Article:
For this tutorial we are going to use a PIR (passive infra red) detector and a piezo buzzer to make a basic alarm system.
This is by no means capable of providing any real security but it is a great starting point for a real system.
Step 1: Materials Required
LinkIt One board
Micro USB cable
Male to female jumper wires
Male to male jumper wires
Search online for Arduino HC-SR501 and you should find many suppliers
Search online for KPEG350 or KPEG-350
Step 2: Program the LinkIt One With the BurglarAlarm.ino Sketch
Start the Arduino IDE.
Download the attached sketch file BurglarAlarm.ino and upload it to your LinkIt One board.
Step 3: Connect the Parts to the LinkIt One
Warning: this is a fair few jumper wires. Take it step by step and check your work very carefully.
For this tutorial we are going to use multiple devices which all require power or ground connections so we are going to use a breadboard properly and learn about the power rails.
If you look at your breadboard you will see that on either edge of the board is a red and blue line, broken in the middle.
These are the power rails and all the pins in a solid red strip are tied together, as are the pins in a solid blue strip.
The pins are not connected where there is a break in the line, nor are they connected from one edge to the other.
A standard breadboard will have 4 blue lines and 4 red lines. That means in theory you could have 4 different supply voltages and ground for each of them, or you could imagine that the breadboard is broken into 4 smaller breadboards, each a quarter of the size of the actual breadboard.
We are going to take advantage of these rails by just using one power line and one ground line.
We will now build up each part in turn.
Part 1: The pushbutton
Insert the pushbutton into the breadboard as in my previous tutorials. I have put one leg in column 18 and the other leg in column 20.
Take a jumper wire and connect column 18 to the ground (blue) rail.
Take another jumper wire and connect column 20 to pin D2 on the LinkIt One.
Part 2: The Piezoelectric buzzer
This has 2 connections, power (red) and ground (black).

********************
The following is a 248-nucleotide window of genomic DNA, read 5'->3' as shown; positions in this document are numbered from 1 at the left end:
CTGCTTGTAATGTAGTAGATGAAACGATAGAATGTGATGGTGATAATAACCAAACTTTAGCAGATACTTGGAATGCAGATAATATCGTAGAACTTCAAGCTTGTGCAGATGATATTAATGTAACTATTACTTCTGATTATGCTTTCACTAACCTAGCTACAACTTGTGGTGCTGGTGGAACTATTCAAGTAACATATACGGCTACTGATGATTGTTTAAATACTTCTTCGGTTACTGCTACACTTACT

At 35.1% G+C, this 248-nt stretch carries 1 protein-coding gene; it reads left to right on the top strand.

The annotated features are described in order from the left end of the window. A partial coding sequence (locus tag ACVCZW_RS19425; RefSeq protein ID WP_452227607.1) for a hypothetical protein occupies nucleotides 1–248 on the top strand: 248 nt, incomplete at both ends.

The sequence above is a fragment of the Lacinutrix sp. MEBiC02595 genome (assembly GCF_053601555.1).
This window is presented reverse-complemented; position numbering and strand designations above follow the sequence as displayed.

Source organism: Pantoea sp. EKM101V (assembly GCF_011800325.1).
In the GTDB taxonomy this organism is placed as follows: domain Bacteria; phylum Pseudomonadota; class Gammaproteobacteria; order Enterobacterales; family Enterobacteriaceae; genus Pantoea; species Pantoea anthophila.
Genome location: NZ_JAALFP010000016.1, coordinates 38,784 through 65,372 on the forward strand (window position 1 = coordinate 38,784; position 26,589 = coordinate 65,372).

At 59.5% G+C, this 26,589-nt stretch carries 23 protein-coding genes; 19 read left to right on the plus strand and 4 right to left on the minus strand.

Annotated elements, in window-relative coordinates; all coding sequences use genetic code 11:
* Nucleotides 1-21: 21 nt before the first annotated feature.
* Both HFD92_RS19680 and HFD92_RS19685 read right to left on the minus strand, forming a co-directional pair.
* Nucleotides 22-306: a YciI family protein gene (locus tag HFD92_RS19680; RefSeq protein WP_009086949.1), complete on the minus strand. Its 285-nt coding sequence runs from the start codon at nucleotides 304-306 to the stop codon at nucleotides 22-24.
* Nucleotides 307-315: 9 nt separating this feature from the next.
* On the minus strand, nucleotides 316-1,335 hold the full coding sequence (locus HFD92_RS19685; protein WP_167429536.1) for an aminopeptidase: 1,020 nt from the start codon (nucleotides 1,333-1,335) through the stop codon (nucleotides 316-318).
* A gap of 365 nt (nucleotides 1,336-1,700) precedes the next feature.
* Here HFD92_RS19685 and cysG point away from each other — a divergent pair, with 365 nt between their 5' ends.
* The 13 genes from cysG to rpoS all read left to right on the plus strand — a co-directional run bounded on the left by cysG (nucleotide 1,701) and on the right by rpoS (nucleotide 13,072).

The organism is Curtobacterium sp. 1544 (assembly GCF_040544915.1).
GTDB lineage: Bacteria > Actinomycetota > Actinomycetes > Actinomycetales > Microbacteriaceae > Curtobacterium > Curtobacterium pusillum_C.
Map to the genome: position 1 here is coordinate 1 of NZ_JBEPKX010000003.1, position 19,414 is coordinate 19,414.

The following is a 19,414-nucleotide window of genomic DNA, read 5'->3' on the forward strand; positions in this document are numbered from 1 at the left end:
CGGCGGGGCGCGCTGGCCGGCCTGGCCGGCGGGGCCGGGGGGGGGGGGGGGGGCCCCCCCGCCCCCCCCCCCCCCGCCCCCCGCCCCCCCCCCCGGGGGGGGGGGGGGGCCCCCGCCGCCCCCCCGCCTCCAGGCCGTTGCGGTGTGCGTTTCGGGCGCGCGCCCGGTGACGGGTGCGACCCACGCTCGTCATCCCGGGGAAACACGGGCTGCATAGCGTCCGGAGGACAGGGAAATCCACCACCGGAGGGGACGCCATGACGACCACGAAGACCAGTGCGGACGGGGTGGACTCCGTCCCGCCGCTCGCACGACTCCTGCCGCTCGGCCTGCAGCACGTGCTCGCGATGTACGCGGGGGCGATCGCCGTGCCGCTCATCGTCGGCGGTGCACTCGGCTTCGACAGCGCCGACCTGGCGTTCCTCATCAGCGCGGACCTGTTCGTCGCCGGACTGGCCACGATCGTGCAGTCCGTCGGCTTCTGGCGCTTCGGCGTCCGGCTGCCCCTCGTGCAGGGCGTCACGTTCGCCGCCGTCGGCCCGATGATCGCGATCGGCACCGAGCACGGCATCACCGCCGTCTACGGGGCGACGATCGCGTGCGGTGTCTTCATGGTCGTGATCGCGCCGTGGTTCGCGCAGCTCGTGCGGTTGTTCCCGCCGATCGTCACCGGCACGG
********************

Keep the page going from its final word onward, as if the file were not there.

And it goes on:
Connect black to the ground rail (the blue bar)
Connect red to column 25 (picked at random so feel free to use another as long as you keep track).
Connect a male to male jumper wire from column 25 to D3 on the LinkIt One. I used brown.
Part 3: The PIR detector
This has 3 connections, ensure you know which pin goes where.
On mine pin 1 is VCC, pin 2 is signal and pin 3 is ground.
Take one of the female to male jumper wires (red) and connect the female end to the pin marked Vcc or V on the sensor.
Insert the male end of the jumper wire (red) into the red power rail on the breadboard.
Take one of the female to male jumper wires (black) and connect the female end to the pin marked gnd on the sensor.
Insert the male end of the jumper wire (black) into the blue power rail on the breadboard.
Take another female to male jumper wire (yellow) and connect the female end to the pin marked signal or out on the sensor.
Insert the male end of the yellow jumper wire into column 15 of the breadboard.
Take a male to male jumper wire (yellow) and insert one end into column 15 of the breadboard. There should now be 2 yellow wires plugged into column 15.
Take the other end of the yellow male to male jumper wire and insert it into A0 on the LinkIt One.
Part 4: Add a PIR triggered LED
Take the LED and plug the long leg (anode) into column 5 of the breadboard.
Plug the short leg (cathode) into the ground (blue) rail of the breadboard.
Plug one end of the resistor into column 5 of the breadboard.
Plug the other end of the resistor into column 1 of the breadboard.
Plug one end of a male to male jumper wire (purple) into column 1 of the breadboard.
Plug the other end of the purple jumper wire into port D4 of the LinkIt One.
Part 5: Connect the power and ground from the LinkIt One to the breadboard
Connect a red male to male jumper wire into 3v3 on the LinkIt One. Plug the other end into the power (red) rail of the breadboard.
Connect a black male to male jumper wire into GND on the LinkIt One. Plug the other end into the ground (blue) rail of the breadboard.
I reiterate, take each section steadily and recheck your work.
Connect the micro USB lead and look at the onboard LED. If it is lit the alarm is active.
Pressing the pushbutton will toggle the alarm on or off.
Move in front of the sensor and it will trigger the alarm if the LED is lit. You may want to cover the piezo buzzer hole as it is rather loud.
Step 4: Where Next?
This can be massively expanded on to give almost total home protection.
Multiple sensors, door and window monitoring, keypad alarm codes, LCD display, SMS/email on trigger.
When we start getting multiple devices on one breadboard maybe it is time to progress onto PCB manufacture rather than relying on less than perfect wires.